One of the great joys of watching monster horror movies is betting on which of the obnoxious young protagonists will die first. Ankama’s Monster Slaughter makes the practice competitive and puts players in control of ensuring that their predictions come true.
Two-to-five players each control a family of classic monsters like werewolves, vampires, or zombies who have come crashing into a cabin in the woods with the goal of murdering as many college students as possible. Before the game starts, each player lines up tiles representing their preferred kill order for the five students and picks one as a favored meal, meaning they’ll get bonus points if they personally kill them.
Each of the three monsters — father, mother, and child — has a different number of actions they take every round and a variable die pool that they use to succeed at whatever they’re trying to do. The base stats are the same across families, though each group of monsters has its own special power. Werewolves are fast so they get extra free movement, while golems (i.e. Dr. Frankenstein’s creations) are strong and roll an extra die when attacking.
In Monster Slaughter, players take turns choosing which of their family members to activate and have to use all three before they can use another one again. That requires planning things out with strategies like sending the hyperactive kid running around looking for a target and then having the slow but powerful dad move in for the kill. The planning can be disrupted by “nocturnal events,” which change at the start of each round and slightly alter the rules in ways like giving players extra actions or dice, or making the students better at defending themselves.
One of the five students is hiding in each of the five rooms, and the players need to try to find and kill them in the right order. Taking a peek action lets you look at the top card of a room’s deck without moving in, which is really only useful at the start of the game since the student starts on the top of the deck and then hides as soon as you enter the room, forcing you to shuffle the deck and then spend actions searching by drawing cards. Most of these cards are weapons that players can use to defend students from their opponents, though some trigger traps that can mess with the searching monster. There are also a few action cards that can be used for special effects like forcing the students to group together.
When a student’s card is revealed, their figure is put on the map and they can be attacked. Each one has a defensive special ability: the tenacious cheerleader Britney cancels one success rolled against her while the jock Bob will throw monsters out of the room if he survives. Players get points for every damage they do to a student, but they get the most points for confirming their kill order.
When a student is revealed, you have to make some hard decisions about whether to try to protect them with your cache of weapons and hope you can find your next target before they die, or to try to just get the kill yourself before someone else can. You can try to scare the student and get them to hide again, but the action is really dependent on dice luck and like peeking becomes almost useless later in the game when the decks thin out.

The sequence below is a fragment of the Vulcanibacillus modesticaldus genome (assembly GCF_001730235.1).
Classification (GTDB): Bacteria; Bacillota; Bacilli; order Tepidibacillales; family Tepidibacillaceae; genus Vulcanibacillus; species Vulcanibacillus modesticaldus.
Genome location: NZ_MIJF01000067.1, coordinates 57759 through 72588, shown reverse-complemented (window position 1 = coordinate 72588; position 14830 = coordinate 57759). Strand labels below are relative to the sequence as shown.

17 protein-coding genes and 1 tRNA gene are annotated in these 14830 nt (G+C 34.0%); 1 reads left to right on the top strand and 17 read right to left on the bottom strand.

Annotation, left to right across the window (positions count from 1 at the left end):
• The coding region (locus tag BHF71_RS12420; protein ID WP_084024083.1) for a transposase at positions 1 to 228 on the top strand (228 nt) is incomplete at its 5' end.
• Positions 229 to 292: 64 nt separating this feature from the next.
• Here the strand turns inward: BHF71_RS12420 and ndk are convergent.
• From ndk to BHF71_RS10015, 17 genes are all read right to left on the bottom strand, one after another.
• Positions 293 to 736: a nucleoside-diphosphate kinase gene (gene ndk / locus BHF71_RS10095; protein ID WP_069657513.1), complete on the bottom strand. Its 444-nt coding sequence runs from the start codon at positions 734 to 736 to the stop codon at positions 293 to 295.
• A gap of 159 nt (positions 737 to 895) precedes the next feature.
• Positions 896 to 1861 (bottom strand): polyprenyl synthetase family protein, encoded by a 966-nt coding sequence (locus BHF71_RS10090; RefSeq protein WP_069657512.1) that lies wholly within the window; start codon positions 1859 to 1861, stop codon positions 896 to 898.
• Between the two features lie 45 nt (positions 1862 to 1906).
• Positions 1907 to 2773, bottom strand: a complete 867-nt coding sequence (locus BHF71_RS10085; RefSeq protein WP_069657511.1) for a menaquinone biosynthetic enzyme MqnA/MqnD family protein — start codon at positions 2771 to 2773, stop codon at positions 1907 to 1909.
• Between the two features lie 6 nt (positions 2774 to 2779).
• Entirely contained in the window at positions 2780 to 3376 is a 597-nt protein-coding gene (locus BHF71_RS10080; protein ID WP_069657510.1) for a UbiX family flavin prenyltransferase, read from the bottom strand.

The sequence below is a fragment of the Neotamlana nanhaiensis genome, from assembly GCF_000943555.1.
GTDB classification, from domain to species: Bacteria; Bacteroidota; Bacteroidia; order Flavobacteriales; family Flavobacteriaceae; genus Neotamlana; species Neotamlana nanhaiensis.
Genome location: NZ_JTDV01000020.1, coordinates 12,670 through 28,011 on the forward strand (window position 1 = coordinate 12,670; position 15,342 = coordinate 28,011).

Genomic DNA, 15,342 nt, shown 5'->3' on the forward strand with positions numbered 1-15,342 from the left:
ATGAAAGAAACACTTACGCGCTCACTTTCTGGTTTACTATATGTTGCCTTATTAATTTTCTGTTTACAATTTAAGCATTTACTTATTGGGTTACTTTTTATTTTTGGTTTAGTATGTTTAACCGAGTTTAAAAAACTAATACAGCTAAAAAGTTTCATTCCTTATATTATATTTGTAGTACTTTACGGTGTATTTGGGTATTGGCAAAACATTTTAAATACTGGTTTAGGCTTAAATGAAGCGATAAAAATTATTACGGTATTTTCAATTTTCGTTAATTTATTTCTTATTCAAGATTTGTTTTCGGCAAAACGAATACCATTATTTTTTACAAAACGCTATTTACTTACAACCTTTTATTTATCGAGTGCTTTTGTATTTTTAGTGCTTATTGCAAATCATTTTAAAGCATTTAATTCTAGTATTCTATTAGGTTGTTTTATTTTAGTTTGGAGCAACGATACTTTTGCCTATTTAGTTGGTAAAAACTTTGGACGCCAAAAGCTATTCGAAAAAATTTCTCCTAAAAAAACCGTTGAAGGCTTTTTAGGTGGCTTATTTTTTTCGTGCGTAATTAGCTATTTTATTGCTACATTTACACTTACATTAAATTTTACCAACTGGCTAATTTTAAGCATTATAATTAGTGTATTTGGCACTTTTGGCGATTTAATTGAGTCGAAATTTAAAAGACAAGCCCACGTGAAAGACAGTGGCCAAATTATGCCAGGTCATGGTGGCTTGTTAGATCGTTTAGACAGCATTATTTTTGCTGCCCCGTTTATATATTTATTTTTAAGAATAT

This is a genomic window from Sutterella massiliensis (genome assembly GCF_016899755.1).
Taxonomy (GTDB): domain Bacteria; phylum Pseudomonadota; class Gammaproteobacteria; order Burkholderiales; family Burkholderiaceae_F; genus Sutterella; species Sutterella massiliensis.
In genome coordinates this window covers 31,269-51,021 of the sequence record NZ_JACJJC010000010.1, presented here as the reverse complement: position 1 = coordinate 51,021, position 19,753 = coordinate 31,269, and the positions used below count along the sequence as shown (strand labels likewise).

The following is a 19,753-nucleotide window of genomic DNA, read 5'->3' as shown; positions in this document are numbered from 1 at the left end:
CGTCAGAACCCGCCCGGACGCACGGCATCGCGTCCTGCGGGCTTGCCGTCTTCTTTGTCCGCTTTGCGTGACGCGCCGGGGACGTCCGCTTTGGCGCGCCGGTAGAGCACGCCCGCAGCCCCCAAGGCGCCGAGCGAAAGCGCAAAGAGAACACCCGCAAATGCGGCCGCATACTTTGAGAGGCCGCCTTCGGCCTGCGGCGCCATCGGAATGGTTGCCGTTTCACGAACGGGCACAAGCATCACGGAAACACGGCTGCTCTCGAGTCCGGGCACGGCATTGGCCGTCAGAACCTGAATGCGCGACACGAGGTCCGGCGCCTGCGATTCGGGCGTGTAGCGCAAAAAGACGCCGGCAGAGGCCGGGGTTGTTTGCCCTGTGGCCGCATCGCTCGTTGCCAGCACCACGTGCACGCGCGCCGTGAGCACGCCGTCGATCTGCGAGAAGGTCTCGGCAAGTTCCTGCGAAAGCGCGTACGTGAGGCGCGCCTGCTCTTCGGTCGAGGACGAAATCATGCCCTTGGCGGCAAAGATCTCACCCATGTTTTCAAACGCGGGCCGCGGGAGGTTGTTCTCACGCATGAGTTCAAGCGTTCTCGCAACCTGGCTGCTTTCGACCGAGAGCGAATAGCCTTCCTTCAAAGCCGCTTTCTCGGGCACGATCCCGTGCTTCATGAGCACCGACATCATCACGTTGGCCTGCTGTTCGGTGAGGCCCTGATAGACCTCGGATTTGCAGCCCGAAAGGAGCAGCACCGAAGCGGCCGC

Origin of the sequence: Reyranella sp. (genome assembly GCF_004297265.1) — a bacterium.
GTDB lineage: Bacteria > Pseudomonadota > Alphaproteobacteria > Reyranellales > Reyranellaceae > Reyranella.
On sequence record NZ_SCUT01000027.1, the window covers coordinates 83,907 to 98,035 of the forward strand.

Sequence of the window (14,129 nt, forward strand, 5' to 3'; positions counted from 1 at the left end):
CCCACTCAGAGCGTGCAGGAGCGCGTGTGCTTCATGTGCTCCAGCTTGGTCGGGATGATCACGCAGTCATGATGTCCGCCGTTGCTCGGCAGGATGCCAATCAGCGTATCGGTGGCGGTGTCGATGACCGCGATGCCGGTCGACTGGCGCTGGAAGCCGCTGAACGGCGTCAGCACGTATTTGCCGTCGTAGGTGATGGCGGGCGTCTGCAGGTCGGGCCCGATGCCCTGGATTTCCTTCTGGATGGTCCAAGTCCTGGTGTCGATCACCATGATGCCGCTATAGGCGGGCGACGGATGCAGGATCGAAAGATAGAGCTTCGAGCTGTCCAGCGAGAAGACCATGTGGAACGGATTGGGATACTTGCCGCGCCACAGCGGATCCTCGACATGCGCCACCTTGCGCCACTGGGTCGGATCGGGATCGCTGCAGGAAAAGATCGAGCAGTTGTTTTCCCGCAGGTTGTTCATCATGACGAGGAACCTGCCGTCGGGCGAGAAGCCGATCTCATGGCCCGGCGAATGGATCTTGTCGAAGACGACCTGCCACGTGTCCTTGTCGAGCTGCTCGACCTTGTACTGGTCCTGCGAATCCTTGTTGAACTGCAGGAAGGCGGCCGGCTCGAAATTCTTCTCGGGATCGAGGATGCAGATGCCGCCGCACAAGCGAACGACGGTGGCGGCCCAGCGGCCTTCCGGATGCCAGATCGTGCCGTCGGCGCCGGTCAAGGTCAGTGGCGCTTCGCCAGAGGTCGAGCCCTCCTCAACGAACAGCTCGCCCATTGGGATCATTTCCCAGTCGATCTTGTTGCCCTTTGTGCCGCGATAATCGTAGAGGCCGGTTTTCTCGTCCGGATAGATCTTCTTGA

Of course that decision becomes a lot easier if your kill order has already been disrupted. If you had Britney as your first kill but she doesn’t appear until someone else has already died, you should try to rip her apart before anyone else can get bonus points for it. That’s a small consolation prize for the momentum cost of missing your kill predictions. If Bob dies before Britney, you’ve just lost the chance to get the bonus points for both characters while whoever was betting on Bob to bite it first has pulled ahead. The game’s lack of good come-from-behind mechanics can make early failures devastating. There’s also a lot of luck involved when it comes to finding your preferred students, card drawing, and dice rolling.
Physically, Monster Slaughter is wonderfully designed, with hilarious card art and corresponding miniatures for each monster like a werewolf wearing Little Red Riding Hood’s cloak or a zombie mom in curlers. The 3D cabin is physically built on a circular mat that has spots for decks, students, turn tracking, and monsters waiting outside the cabin. Doors and barricades slide in and out of the cabin to represent when they’ve been destroyed or put in place to block progress.
There are a lot of optional rules that add complexity and replay value to Monster Slaughter. A tool shed, represented by an auxiliary building, provides a final refuge for students and is small enough that monsters can’t enter, so they have to attack from outside or scare their victims into running back into the cabin. Party crashers like cops and mad scientists can show up and interfere with the monsters without awarding any points for being maimed or killed. There’s also a scenario book that adds in extra challenges like a fire in the cabin or prepared students that will have set up barricades and armed themselves. Just like in horror movies, these wrinkles aren’t going to save the students, but they might make killing them even more satisfying.